Tuesday, May 31, 2011

White Lightning

In writing this blog, my motto has been to change the world through words. It is something that I take seriously. I guess you could call it a passion. I find my greatest purpose in writing and speaking words that inspire people to come fully alive. Sometimes words need a soundtrack. This quote by Hans Christian Anderson kind of sums up the lack that I feel sometimes. "Where words fail, music speaks."  I have been moved by music and it has moved me towards life and action. One of my new favorite bands, White Lightning, is on a mission to move people and inspire through the medium of music. These words off their Facebook page describe what they are all about; "Energetic modern rock that will make you dance, thrash, weep and inspire fence sitters to be world changers." This seems to be a tall order, but they deliver. Steve Bosch, Enoch Rottier and Jason Grilo have taken a passion for music, life and for people and have crafted a manifesto of Peace, Hope, Love and Lightning that calls out to anyone with ears to hear, that there is more to life.

They too are wordsmiths, like myself, but their influence is broad and far reaching when the elements of lyric and song intertwine. The first track, Satisfaction, off of their first full-length album called See It All, is a challenge to look inward at all that we think that we need and ask the question, "Do you think that all that you desire will satisfy your soul?" Every time, I hear the words being sung with conviction in the backseat of my car by Elle I know that though she may not understand it now some day she will ask herself that question. Those words are emblazoned on her mind and my own. Answering this question honestly does become a catalyst for change in our world. It is a question that begs to be answered by this generation. The answer is echoed in the lyrics of the song 'See It All'. "I want to live the life of no regrets. Be free, live free. Know how to say no. Know when to say yes." These words are the heart cry of a generation bombarded by so many distractions that are fueled by consumerism, self-absorbed success and an every-man-for-himself mindset. Deep within each of us, there is a desire for something real. Something that we get to unlock about ourselves that gives us meaning and purpose in life. Something that we were created to do that goes beyond making a living and acquiring stuff.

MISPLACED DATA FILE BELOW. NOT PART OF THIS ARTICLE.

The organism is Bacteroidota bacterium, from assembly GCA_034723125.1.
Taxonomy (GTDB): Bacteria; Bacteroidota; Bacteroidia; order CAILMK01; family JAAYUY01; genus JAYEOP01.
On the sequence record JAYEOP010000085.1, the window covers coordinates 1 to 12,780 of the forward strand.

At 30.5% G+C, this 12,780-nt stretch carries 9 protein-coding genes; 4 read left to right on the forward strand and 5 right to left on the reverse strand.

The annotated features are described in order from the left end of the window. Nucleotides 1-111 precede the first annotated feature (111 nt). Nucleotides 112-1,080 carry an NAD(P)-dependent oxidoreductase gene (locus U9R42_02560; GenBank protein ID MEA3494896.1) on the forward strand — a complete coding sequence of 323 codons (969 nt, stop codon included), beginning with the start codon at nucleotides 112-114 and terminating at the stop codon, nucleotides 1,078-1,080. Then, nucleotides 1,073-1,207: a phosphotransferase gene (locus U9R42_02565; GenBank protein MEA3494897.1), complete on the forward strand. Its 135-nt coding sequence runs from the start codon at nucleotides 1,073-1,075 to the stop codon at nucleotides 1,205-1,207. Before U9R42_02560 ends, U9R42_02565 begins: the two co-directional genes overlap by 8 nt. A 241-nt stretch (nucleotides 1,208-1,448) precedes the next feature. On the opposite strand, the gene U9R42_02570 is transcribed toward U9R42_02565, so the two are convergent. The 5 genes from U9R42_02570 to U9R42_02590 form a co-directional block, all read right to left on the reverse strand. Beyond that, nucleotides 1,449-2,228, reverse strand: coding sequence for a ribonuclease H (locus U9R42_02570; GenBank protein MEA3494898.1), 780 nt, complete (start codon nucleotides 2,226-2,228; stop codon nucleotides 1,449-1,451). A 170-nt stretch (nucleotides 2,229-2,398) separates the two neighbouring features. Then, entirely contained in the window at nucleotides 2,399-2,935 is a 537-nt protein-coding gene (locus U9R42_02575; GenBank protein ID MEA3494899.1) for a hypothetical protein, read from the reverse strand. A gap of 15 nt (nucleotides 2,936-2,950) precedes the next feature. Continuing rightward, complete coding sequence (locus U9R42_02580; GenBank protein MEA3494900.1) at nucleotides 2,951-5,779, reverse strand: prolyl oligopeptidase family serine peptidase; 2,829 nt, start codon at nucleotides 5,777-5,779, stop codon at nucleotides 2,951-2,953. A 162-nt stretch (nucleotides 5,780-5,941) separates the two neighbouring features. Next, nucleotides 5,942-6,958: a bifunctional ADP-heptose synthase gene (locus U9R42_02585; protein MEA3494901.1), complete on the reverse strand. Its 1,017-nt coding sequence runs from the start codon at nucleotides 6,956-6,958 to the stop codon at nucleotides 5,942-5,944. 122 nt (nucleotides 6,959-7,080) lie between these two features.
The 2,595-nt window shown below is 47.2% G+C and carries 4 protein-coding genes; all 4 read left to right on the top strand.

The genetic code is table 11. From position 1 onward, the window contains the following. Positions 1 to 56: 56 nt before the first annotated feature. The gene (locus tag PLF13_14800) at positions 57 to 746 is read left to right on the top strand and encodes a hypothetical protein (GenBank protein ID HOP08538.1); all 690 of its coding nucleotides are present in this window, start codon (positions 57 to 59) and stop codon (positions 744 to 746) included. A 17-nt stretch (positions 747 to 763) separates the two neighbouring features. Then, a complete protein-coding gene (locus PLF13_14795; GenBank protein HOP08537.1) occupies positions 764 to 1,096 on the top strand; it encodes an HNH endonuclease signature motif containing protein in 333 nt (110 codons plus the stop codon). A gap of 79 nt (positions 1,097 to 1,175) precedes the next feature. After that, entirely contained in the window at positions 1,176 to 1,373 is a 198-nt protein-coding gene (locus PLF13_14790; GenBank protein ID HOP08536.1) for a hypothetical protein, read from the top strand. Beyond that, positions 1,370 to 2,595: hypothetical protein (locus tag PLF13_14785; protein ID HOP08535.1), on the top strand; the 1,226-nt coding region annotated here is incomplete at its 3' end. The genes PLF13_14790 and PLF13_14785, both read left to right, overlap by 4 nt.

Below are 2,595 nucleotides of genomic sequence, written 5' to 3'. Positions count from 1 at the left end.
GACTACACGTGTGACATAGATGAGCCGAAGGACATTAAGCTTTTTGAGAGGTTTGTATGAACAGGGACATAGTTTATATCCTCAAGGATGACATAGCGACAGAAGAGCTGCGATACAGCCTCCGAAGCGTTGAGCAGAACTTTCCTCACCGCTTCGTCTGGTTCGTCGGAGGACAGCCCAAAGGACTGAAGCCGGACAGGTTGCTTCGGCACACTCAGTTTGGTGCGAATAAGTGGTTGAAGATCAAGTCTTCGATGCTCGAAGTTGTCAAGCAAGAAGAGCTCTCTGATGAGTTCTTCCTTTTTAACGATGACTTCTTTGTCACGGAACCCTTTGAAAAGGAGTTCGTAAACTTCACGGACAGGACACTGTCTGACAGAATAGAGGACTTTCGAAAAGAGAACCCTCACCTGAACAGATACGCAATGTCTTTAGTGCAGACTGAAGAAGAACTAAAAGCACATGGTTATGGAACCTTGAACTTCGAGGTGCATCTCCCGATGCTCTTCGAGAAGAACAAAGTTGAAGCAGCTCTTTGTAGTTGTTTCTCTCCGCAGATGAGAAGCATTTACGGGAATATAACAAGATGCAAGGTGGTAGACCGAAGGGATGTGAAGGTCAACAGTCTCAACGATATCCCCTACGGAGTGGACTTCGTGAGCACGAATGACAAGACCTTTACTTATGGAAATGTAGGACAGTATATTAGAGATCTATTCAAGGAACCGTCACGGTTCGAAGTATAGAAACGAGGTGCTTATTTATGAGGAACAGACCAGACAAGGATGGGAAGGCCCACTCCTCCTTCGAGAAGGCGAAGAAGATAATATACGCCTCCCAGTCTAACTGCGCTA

I have come to believe that this world will never be changed by better politics or a reformation in money-hungry world powers. Reformation will happen through people who ask honest questions of themselves and others. Change will happen when people allow themselves to be moved from "fence sitters into world changers". This is change at a grass-roots level, where people live, work and play. It happens when we take the message of inspired people like White Lightning and run with it. As White Lightning continues to hone their skills as musicians, songwriters and entertainers they will fulfill their mission as reformers of a era that is seeking something more, something else, something to live for.

To hear some tunes, watch some live performances and get your hands on some epic inspired music check out White Lightning's website @ http://www.whitelightningmusic.com/

Friday, May 20, 2011

What goes up....

I coined a phrase regarding my little guy Coen recently. Coen is addicted to gravity. He is constantly doing the research to prove that gravity exists. Be it rocks, kittens, or his favorite toy, Woody, everything is thrown up into the air. I've also seen him with his toes, three steps from the bottom of the stairs, precariously far over the edge, creeping closer and closer over the edge until there is no other option but to fall, face-first, down three stairs and then get up and try it again? I'm not sure what it is about his little psyche that doesn't believe that whatever he throws, himself included, will not return to the earth. Maybe he's hoping that it, or himself will fly?! Strange things are afoot!